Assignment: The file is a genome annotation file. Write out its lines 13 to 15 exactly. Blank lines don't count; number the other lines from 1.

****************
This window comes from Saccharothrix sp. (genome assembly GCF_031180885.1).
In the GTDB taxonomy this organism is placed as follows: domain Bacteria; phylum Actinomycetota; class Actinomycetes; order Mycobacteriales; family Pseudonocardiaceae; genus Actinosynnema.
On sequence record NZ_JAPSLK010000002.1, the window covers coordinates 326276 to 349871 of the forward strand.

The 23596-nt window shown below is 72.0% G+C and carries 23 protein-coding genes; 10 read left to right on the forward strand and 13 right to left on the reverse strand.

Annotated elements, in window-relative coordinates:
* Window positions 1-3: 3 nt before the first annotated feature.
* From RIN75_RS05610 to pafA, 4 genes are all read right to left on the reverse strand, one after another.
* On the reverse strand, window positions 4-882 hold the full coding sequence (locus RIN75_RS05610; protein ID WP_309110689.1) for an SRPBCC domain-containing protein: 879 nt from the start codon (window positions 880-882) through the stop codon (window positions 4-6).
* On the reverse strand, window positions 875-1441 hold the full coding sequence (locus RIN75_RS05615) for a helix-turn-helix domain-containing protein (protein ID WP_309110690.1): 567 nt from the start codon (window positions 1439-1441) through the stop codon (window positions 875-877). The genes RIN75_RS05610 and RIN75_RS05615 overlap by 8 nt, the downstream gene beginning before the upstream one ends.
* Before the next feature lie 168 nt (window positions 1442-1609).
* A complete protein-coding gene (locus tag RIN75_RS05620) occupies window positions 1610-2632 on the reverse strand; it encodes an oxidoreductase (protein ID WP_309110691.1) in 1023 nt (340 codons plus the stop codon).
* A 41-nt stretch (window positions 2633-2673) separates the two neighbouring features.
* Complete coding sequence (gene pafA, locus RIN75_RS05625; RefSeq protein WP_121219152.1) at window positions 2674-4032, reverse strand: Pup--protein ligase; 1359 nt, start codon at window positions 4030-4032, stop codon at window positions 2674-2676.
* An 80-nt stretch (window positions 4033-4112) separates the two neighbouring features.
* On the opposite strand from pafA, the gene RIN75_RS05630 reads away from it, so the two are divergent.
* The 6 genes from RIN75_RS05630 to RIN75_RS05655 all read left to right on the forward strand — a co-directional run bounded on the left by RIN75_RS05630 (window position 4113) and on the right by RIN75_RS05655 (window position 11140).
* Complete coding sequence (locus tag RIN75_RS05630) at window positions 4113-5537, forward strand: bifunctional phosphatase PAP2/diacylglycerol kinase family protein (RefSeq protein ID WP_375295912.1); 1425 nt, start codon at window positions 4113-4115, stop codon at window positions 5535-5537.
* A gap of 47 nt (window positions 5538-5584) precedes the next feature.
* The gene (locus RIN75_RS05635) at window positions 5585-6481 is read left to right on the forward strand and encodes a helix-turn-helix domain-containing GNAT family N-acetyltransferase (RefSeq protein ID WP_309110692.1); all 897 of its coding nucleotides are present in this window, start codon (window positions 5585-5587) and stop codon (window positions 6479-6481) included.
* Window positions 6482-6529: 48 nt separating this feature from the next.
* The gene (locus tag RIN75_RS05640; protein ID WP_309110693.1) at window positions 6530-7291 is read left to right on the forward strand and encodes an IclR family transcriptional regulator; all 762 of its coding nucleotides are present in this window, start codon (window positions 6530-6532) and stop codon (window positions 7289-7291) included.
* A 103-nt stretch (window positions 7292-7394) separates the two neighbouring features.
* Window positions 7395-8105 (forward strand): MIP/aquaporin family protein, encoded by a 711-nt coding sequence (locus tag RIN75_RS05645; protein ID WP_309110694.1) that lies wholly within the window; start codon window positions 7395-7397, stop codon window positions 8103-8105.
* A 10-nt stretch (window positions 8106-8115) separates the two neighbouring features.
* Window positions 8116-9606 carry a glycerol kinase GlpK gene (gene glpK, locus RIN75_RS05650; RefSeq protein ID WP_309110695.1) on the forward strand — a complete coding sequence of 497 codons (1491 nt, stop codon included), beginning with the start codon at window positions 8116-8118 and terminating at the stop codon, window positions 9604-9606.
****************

* Complete coding sequence (gene pafA, locus RIN75_RS05625; RefSeq protein WP_121219152.1) at window positions 2674-4032, reverse strand: Pup--protein ligase; 1359 nt, start codon at window positions 4030-4032, stop codon at window positions 2674-2676.
* An 80-nt stretch (window positions 4033-4112) separates the two neighbouring features.
* On the opposite strand from pafA, the gene RIN75_RS05630 reads away from it, so the two are divergent.